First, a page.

The best way to capture the attention of a C-Level executive is to interview him. Senior exec’s loved to be interviewed. Additionally interviewing serves many other purposes.

1. It puts the focus on the executive and high level people like to be the focus of attention.
2. They get to do all the talking and executives like to do all the talking.
3. Answering your questions will let you know the executive’s thoughts feelings and desires, and this is what you’ll build your presentation around.
4. By letting the executive explain his needs and exploring ideas with him, you’re building credibility.
5. Once the executive has mouthed the words, he’ll know you know what’s on his mind, and be open to listen to what your presentation has to say about those thoughts, feelings and desires.

Think of yourself as an investigative reporter rather than a sales rep. Interview like Barbara Walters with questions specifically prepared for this executive. However, your question sequence must not be an interrogation of self serving questions, as in the game 20-Questions. Questions have to be indulgent for the recipient, open ended, and focused on the individual’s state of mind. Don’t be concerned the exec will get annoyed. If this is a first meeting or you’ve not talked about this project before, she knows you don’t know her spin on this endeavor and she will be open to reveal it.

However, to avoid learning a lot of irrelevant information frame your questions to elicit the kind of information you need. My favorite two are:
1. “How come you agreed to meet with me today?” (She didn’t let you in just because you asked for a meeting. She wants to know something and she thinks you can help.)
2. “What are some of the issues, concerns and/or opportunities you’re facing as it relates to this project or purchase?” (The words, ‘as it relates to’ will get her talking about your project but from her perspective.)

Now a lot of sales people naturally ask opening questions about the person’s day or well being and might even transition into the topic of the day. However, the push is to quickly present and tell why what they’ve got is good for the exec, and why she should buy it now from them. I hear it all the time from sales people,

“There’s not much time. They don’t know how I can help them, or what my services can do. So I have to tell them before they lose interest.”

They lose interest because you’re talking about you and things they’re not interested in you. Senior executives need to feel it’s all about them. They also need to know that you know exactly what they want. Even if you think you know, you have to let them know that you do. Chances are, however, you don’t and you’ll lose all your credibility if you miss and/or don’t understand completely. Besides, if you get the exec to open up you’ll recognize what s/he hasn’t mentioned, no matter whether s/he forgot to mention it, or doesn’t know about it, or doesn’t care about it. Prepared questions for an interview will set you up to reveal all of this.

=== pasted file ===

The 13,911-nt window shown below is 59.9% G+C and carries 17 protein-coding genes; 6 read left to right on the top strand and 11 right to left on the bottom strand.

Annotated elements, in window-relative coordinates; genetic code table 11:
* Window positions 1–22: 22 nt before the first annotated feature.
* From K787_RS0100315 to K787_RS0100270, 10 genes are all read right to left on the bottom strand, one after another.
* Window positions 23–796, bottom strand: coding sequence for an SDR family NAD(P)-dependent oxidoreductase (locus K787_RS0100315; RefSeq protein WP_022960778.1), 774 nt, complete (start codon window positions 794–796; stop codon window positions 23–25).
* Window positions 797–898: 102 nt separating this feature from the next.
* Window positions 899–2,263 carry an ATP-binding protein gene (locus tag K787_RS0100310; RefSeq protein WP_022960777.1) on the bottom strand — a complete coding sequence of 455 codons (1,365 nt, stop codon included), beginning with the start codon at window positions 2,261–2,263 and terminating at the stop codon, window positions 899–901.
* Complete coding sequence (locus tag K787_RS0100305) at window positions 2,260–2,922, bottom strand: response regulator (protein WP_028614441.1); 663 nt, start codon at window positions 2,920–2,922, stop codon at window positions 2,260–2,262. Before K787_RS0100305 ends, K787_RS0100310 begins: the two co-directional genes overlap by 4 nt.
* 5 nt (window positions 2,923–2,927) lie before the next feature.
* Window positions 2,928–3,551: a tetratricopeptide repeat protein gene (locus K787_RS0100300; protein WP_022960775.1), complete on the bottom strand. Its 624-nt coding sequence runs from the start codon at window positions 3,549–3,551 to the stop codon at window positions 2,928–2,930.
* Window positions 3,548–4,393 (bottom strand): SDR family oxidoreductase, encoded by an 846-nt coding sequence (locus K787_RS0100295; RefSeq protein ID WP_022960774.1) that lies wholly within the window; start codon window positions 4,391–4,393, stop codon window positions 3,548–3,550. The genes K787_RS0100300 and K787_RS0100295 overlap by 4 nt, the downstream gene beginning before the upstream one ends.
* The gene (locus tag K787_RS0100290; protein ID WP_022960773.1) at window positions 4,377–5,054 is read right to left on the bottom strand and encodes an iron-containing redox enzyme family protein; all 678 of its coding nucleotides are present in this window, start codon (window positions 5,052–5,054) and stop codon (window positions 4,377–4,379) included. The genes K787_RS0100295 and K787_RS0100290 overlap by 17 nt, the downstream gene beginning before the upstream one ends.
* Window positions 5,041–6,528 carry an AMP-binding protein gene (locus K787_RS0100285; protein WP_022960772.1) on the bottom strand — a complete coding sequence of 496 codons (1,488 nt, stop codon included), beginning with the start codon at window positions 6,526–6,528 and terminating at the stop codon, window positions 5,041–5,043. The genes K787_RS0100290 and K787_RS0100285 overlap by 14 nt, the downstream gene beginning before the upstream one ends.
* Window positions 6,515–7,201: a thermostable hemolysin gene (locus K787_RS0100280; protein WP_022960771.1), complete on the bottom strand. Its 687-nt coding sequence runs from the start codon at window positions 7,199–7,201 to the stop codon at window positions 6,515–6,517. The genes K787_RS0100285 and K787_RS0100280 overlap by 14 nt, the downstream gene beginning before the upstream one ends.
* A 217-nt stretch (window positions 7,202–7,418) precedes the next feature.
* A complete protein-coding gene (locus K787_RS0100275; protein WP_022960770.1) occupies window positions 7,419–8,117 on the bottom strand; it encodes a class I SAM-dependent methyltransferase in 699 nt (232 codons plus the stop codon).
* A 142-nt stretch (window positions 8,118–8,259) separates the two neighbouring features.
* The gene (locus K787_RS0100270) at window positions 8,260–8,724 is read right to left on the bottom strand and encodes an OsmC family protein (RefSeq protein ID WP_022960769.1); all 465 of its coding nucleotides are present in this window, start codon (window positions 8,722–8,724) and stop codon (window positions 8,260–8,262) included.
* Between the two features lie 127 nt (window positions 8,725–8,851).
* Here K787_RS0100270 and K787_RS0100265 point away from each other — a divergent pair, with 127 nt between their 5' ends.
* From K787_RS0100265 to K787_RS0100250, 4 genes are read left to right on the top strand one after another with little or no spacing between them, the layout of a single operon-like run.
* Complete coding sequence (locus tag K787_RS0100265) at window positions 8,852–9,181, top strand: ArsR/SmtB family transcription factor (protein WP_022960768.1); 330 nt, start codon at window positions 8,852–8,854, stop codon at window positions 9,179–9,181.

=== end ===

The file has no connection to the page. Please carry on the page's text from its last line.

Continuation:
If conducted with the intention to learn about the executive, the outcome of this interview will provide an arsenal of information which will be your roadmap for that presentation you’re so anxious to get out of your mouth. Hit the executive’s targets and you score. Miss them and you lose.

Common Situation

Questions are “You” Focused

People tend to ask self-serving questions to see if someone is interested in buying or choosing them, i.e., “When will you be approving your financial software purchase?” Or, “What’s the budget? Has it been approved?” Or “Who’s the competition?” Or “How can we help you with your financial problem?”

Resulting Problem

You Learn Nothing

These are all “I” or “we” questions. Executives don’t like that and deflect the “I” questions with ambiguous answers, which stops the sales person in his tracks. So he goes into a song and dance either trying to create a problem or advertise the latest and greatest. It’s annoying to the executive because it’s all about the salesperson.

Similarly starting a question with “How are you going to do blank?” or “Why are you doing blank?” are questions sure to put the executive on the defensive, which they don’t like. They deflect again by saying, “Everything is fine. We’ll get back to you.”

Check Yourself

Score: 4=Always; 3=Most Times; 2=Usually; 1=Sometimes; 0=Never.

1. When you meet a new exec or influential leader you haven’t seen in a while do you tend to have a standard routine? ____
2. Do you have a typical group of questions you use? ____
3. Do you feel uncomfortable starting out a meeting with questions? ____
4. Do you feel pressured that the exec has limited time and you’d better get you presentation out quickly? ____

Scoring: 1 + 2 + 3 + 4

5 or less is good; More than 5 means you need to rethink your approach.

And now I invite you to learn more.

Learn about interviewing, how to do it, and how to feel comfortable doing it.
10 pages of questions and techniques to yield an arsenal of critical information about the exec; Plus 5 complete strategies and tactics to use while interviewing; Plus a full Tak'n It to the Streets Worksheet to prepare you for executive conversations; Plus an application story to show how to work it. It’s all in this Problem Solving E-Book: Good Interviewing Leads to Great C-Level Presentations

BONUS TIP: Grab your FREE BONUS E-Book < a href => “Getting Past Gatekeepers and Handling Blockers

Author's Bio: 

Sam has put together his unique “Take’n It to the Streets” actions for you to feel you belong with any level or executive. Just click this link Elevate Yourself to the C-Level NOW 10 Strategies, Tactics and Techniques plus narratives and an example to show you how.